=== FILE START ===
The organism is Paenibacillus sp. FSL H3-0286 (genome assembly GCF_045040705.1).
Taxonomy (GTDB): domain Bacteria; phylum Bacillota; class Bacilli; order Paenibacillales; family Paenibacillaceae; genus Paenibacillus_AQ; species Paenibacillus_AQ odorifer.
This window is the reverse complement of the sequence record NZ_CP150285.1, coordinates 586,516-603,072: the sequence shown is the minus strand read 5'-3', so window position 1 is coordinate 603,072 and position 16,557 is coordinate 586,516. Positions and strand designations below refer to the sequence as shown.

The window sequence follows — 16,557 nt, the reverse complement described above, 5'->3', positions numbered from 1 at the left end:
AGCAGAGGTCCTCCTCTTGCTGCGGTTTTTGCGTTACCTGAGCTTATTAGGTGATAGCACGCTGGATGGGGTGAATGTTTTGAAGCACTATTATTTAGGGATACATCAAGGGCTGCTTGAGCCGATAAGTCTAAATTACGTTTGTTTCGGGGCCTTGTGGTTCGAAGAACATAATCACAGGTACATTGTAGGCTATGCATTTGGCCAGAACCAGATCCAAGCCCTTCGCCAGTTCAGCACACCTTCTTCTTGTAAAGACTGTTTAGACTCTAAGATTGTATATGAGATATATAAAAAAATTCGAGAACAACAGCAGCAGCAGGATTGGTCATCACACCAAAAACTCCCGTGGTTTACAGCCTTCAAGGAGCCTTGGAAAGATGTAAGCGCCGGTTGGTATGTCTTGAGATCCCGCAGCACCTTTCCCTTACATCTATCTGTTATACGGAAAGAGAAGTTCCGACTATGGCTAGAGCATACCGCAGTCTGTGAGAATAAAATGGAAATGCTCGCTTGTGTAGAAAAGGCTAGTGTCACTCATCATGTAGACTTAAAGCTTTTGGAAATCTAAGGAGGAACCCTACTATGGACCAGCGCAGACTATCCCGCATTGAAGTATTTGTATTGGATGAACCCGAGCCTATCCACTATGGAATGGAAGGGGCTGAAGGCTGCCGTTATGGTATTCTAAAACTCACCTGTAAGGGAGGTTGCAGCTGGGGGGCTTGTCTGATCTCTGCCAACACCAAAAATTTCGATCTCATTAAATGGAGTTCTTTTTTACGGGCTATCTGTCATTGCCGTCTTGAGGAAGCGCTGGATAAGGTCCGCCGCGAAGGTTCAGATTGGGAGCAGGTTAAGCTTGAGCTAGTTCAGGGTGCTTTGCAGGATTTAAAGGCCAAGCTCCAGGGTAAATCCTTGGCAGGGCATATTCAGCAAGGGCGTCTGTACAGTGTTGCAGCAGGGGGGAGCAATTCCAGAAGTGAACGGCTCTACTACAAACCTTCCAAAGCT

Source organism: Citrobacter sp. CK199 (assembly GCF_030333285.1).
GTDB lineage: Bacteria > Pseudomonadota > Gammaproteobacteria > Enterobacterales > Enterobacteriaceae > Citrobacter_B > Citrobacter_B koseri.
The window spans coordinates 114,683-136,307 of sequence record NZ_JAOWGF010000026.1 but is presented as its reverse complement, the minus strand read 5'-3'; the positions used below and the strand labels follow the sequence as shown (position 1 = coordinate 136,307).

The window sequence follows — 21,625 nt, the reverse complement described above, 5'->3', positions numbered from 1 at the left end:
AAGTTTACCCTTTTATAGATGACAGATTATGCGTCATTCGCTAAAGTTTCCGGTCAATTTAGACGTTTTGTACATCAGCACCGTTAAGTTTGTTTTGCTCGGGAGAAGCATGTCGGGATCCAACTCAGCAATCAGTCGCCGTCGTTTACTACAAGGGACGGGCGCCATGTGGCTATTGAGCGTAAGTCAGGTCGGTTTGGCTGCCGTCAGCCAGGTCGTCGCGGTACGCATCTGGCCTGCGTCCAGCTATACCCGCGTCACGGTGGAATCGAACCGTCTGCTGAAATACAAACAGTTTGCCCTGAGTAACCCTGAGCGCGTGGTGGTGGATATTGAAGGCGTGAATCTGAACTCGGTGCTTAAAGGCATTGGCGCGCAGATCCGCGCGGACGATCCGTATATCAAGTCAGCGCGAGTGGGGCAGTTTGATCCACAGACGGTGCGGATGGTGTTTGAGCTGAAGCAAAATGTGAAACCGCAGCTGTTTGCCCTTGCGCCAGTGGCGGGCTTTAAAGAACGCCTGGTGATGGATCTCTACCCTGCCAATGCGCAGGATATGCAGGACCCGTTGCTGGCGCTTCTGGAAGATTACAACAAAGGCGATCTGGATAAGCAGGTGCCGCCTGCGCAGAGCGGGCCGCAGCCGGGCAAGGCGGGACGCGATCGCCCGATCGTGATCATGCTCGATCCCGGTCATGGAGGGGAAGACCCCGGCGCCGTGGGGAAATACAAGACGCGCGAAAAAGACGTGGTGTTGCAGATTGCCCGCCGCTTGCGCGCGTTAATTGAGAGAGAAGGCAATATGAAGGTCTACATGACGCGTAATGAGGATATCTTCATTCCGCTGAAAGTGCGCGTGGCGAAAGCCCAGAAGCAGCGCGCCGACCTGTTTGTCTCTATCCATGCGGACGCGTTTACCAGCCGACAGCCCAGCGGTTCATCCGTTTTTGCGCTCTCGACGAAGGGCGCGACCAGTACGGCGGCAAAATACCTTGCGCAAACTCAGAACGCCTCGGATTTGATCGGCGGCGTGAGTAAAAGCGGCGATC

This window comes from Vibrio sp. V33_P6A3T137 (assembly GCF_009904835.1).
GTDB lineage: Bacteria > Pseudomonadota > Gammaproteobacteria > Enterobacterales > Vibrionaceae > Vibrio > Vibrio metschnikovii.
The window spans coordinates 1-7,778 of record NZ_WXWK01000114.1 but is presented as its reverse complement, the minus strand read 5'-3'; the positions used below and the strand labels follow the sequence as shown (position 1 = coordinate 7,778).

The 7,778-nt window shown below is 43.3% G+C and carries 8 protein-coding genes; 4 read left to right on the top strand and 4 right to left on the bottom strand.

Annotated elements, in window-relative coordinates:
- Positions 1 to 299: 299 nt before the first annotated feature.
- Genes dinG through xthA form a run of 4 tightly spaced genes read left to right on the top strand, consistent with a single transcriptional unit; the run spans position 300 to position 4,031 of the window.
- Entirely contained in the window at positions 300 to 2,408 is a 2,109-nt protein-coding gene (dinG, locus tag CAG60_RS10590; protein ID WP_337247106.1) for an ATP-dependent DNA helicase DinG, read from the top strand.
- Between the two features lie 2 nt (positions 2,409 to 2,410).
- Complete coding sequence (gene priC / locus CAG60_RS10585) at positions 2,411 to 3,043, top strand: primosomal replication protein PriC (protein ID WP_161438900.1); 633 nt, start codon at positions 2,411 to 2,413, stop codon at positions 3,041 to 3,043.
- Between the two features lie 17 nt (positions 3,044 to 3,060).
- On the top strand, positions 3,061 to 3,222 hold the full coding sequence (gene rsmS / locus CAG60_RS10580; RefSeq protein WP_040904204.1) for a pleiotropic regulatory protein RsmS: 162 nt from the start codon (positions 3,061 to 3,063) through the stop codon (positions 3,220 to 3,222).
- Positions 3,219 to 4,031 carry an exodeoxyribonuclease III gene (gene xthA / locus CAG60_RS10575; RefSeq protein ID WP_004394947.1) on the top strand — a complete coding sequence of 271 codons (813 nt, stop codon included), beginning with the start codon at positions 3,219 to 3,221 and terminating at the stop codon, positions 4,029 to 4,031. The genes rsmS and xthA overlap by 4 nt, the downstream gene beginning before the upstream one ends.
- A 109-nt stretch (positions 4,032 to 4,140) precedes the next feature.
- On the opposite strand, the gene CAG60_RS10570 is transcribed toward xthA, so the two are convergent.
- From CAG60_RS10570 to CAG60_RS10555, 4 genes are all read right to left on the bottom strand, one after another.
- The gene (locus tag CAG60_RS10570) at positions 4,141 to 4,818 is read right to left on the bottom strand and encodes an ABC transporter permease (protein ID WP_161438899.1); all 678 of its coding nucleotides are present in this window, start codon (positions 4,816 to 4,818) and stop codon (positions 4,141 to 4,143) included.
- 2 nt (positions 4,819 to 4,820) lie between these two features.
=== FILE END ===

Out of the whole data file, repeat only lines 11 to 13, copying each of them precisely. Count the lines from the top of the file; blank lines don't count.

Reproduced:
This window comes from Vibrio sp. V33_P6A3T137 (assembly GCF_009904835.1).
GTDB lineage: Bacteria > Pseudomonadota > Gammaproteobacteria > Enterobacterales > Vibrionaceae > Vibrio > Vibrio metschnikovii.
The window spans coordinates 1-7,778 of record NZ_WXWK01000114.1 but is presented as its reverse complement, the minus strand read 5'-3'; the positions used below and the strand labels follow the sequence as shown (position 1 = coordinate 7,778).